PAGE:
Baseball and Class

by Eno Sarris

Baseball is a rich man’s game. Or so goes the growing feeling among the amateur class.

There’s equipment to buy — at the very least, a glove, a bat, and shoes — in order to play from day one. But that’s not such a big deal. You still need a soccer ball and shoes, or a basketball and shoes, and really the only sport you could ply barefoot is perhaps cross country running (watch for sticks and stones). Well, in my childhood in Jamaica I played plenty of barefoot soccer, but my busted, weak ankles would probably tell you that’s not a sustainable idea.

But that’s not why baseball is becoming widely considered the game for the children of wealthy. It’s more about the way baseball players become noticed by college programs. Because college programs don’t have the budgets of professional teams, they don’t really have the ability to scout widely. Players from established high school programs get the most looks. A few prep programs dominate the field. If you aren’t in one of those schools, your way into the public eye is well-established: travel teams.

These summer teams travel and function as all-star teams. They pit the best players from different regions against each other, and colleges get the benefit. But leagues cost money, and traveling isn’t free. So most of these fees are passed on to the parents, and they add up. They really add up. Check out a summary of how quickly they can add up, from a youth travel team coach near Chicago:

Youth Travel Baseball is a tough business and it is a business. Each family involved in each team is a part of that business. The average cost per family to participate in Travel Baseball is between $1000 and $1500 per year-not including a $100 tank of gas each weekend, snacks, drinks, $150 hotel stays, $180 dented bats, $100 lost or wet gloves, $80 Nike’s, and other unnamed or unexpected expenses. Each family can easily invest $3000 or more in a Travel team baseball season. Each family makes an investment in that business and expects a product in return for that investment.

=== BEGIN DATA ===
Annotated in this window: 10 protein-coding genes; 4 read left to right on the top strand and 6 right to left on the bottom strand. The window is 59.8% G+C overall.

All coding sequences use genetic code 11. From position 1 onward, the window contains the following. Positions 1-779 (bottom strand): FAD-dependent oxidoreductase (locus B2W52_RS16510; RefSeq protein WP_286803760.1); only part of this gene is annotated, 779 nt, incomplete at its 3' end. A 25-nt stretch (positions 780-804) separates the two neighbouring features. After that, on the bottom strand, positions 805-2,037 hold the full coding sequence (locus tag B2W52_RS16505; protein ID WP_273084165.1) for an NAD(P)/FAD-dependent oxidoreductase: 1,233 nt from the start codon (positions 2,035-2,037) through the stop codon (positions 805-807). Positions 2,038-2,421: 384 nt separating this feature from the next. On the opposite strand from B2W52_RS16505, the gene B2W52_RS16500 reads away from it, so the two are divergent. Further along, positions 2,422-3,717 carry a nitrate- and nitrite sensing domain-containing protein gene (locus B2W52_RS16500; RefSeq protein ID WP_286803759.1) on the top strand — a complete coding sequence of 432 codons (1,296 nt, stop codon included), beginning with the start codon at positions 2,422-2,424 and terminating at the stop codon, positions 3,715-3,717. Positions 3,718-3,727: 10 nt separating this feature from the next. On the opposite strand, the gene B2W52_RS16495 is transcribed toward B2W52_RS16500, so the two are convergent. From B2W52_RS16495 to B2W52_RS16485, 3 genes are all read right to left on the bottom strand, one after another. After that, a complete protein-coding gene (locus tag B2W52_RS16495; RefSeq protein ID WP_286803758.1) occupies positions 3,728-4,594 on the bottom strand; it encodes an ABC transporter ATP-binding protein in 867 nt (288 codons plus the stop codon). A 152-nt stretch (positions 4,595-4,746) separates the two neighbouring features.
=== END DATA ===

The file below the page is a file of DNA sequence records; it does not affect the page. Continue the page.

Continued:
Many Travel teams form at age eight (8) and remain together for years. They continually add/eliminate players over time and in most cases it takes years to develop a Championship Caliber team. Each year coaches evaluate the talent they have, where they have needs, and try to recruit players to fulfill or supplement those needs. The longer these players stay together, the better the teams become, and the better the product each parent can expect.

Ouch. Not too many families have an extra $3000 sitting around to help advance their young child’s dream of playing pro baseball. The fees for each of these leagues is a big deal, and it does contribute to the idea that class is now inextricably intertwined with amateur baseball in America today. A recent post on Minor League Ball, a popular site dedicated to minor league prospects, inspired a healthy discussion, but most seemed to agree that there was a problem here.

Obviously, First Base Foundation agrees that league fees can get expensive. That’s why the Warriors summer teams have voluntary fees. That’s why we work to raise money to help those with less get more exposure, and more tutelage. We have a former professional hitting coach on the board that can provide a hitting lesson. We do workshops. We bring smart college, junior-college, and former professional coaches in contact with young people that need leadership. It’s all part of our mission.

The beauty of sports is that we can all play, or at least that’s the idea. And beyond that, the world of athletics is supposed to be a meritocracy — if you can play, you can play, and you will continue to play, all the way to the top. Making youth travel baseball so expensive begins to eat away at both of these foundations of sports. We’re doing our best to stem the tide.